This gospel passage directs the congregation's attention to the liturgical celebration. Sheep get hungry: the trip is long and we need food to be sustained. Today, at this celebration, we come aside for a while to eat, to hear God's nourishing Word (the shepherd's voice) and be fed with the food for travelers. We need a sense of direction and we need to hear his voice so as not to get lost, discouraged, or burdened by guilt. So the Shepherd speaks to us. These are not words that beat us down, or discourage, but words that draw us together from our various side-trips, solitary treks, and detours, to a renewal of our common vision.

That really is what the Shepherd wants – that we don't get lost, seeing ourselves "out there," on our own as solitary Christians. What he does through his Word is remind us we are a community traveling together. We are distracted by so many visions and sights along the way that divide us, and cause us to evaluate each other by other standards. Here, in the presence of the Shepherd speaking to us, we can see more clearly our true identities as followers of the same Shepherd. We can look at each other with appreciation, for we see around us at this Eucharist others who have heard the voice and are trying to follow it with us.

We are hungry. Other food we found along our journey has failed to nourish us for more than a short time, if at all. We will need a food to keep alive the vision we have been given. It must be a food that strengthens our determination to keep following the Shepherd's voice and keep finding ways to serve, to do as he did and "lay down" our lives. The food he gives is none other than himself, the one who now joins us in the gift of ourselves in service. The Shepherd knows his flock and the food we need.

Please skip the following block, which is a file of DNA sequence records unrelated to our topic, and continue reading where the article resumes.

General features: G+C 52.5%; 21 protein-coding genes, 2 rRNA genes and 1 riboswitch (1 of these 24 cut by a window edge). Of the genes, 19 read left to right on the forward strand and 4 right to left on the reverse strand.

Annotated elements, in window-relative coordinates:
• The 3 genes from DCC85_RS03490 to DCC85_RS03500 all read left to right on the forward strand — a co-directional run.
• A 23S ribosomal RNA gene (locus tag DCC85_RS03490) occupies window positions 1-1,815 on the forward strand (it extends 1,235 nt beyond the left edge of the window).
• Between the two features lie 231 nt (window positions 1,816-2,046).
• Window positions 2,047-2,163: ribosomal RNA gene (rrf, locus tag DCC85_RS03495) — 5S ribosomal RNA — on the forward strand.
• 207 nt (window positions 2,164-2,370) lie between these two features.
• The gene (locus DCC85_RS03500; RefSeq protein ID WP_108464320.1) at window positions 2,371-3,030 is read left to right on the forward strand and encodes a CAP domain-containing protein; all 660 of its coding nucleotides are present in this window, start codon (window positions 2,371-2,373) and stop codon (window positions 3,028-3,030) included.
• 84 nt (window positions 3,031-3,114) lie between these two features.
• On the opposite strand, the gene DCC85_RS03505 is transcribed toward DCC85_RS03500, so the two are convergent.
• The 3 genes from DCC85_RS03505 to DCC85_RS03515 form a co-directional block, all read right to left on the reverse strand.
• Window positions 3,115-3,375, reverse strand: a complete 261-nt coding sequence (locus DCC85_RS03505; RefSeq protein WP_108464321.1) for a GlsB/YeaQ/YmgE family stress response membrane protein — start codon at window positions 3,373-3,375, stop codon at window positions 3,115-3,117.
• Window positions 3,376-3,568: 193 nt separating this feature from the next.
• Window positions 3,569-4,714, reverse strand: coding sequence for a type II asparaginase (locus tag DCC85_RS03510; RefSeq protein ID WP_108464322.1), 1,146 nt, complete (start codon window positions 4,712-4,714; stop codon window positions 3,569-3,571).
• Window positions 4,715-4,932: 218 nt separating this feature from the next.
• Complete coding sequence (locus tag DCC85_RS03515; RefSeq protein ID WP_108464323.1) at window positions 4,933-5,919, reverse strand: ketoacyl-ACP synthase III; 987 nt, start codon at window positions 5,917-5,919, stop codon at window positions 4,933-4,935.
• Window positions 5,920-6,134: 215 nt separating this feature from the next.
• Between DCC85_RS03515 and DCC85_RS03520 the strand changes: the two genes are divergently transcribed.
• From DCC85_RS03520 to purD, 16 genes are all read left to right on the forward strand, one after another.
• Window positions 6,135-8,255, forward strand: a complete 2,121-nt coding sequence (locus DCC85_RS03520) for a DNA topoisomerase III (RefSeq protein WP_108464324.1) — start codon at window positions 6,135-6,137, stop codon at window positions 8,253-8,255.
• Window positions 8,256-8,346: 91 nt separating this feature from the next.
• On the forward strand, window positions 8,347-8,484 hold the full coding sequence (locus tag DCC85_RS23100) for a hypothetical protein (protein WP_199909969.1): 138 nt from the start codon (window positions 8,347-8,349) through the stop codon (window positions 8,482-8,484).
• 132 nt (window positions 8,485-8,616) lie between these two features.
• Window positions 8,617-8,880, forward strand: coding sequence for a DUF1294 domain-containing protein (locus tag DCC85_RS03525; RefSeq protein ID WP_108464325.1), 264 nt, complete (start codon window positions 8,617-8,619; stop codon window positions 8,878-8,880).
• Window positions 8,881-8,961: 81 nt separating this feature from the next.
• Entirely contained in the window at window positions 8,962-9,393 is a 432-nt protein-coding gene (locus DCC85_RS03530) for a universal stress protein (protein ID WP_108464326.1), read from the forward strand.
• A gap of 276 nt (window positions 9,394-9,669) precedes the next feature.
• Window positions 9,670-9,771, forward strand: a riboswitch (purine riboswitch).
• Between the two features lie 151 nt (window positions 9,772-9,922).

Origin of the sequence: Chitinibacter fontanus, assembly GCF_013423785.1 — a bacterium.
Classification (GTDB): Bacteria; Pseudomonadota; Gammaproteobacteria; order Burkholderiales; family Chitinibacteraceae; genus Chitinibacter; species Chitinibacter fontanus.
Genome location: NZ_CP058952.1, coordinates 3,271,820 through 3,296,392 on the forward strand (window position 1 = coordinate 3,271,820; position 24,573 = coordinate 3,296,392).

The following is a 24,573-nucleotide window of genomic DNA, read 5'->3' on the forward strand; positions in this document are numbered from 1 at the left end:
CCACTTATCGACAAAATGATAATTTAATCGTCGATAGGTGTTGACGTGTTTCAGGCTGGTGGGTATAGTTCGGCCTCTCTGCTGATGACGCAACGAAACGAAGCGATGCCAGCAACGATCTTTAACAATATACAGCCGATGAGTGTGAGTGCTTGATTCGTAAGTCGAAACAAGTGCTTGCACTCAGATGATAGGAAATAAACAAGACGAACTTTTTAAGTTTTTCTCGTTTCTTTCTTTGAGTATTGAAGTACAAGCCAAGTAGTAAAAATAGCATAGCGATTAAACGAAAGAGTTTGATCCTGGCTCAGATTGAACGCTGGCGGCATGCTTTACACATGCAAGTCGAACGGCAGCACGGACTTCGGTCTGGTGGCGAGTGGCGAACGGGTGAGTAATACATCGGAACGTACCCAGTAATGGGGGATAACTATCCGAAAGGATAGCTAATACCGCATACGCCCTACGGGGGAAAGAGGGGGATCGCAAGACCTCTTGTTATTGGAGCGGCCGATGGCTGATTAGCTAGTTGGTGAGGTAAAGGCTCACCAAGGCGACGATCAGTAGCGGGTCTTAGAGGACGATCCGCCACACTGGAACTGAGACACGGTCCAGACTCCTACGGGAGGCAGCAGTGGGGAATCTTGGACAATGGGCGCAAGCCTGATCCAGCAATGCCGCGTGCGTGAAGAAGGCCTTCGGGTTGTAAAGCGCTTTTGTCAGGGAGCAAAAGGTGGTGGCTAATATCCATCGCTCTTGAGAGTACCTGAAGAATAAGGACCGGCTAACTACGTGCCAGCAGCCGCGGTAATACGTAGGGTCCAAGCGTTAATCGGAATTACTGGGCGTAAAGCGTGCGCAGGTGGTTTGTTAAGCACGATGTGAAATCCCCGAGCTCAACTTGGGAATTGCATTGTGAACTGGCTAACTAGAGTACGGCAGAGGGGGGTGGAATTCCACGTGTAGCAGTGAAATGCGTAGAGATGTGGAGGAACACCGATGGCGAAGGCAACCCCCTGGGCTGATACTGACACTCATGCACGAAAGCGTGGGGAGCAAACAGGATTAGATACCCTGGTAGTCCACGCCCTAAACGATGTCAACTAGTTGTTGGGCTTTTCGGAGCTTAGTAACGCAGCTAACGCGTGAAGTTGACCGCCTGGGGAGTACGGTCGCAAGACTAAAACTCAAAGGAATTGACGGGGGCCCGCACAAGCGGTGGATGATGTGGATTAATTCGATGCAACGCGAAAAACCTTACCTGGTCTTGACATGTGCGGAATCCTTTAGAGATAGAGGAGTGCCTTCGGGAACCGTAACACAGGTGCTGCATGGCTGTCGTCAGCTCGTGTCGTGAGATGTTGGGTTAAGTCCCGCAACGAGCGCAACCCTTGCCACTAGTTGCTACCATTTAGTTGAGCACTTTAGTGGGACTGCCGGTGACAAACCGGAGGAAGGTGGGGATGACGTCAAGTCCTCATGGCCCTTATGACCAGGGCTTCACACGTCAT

We gather expecting Christ's love for us to be the way ours is for others. We are surprised at how enduring and tender his love is for us and for our sisters and brothers. We are gathered at this Eucharist because a familiar shepherding voice has called us here. We leave here wondering how our lives can reflect the life of the One who died for us. What can we do to freely lay down our lives in service for another? This gathering has empowered us to love in the same way we have been loved.

It is several weeks since Easter. We have returned to the ordinary part of our lives. We are "back home" after the Resurrection. We need guidance, someone to walk with us and speak to us as we go along, lest we wander off. What a wonderful image then, this shepherding Christ. The Scriptures are filled with images for God and Christ. Each image conveys some reality about who God is to us – God is rock, liberator, ruler, creator, father, mother, etc. In John's Gospel, there are ample images for who Jesus is to us – truth, way, life, bread, living water, etc. Each suggests some facet of our relationship with him, each tries to help us catch the depth of the reality of Christ in our lives.

The Shepherd image suggests a profound relationship: "I know my sheep and my sheep know me, in the same way that the Father knows me and I know the Father." The bond between the Shepherd and us is likened to the bond that exists between Christ and the Father. Does this powerful expression of intimacy encourage us to trust Christ each step of the journey, both in the arduous times and the easier ones?

Click here for a link to this Sunday’s readings: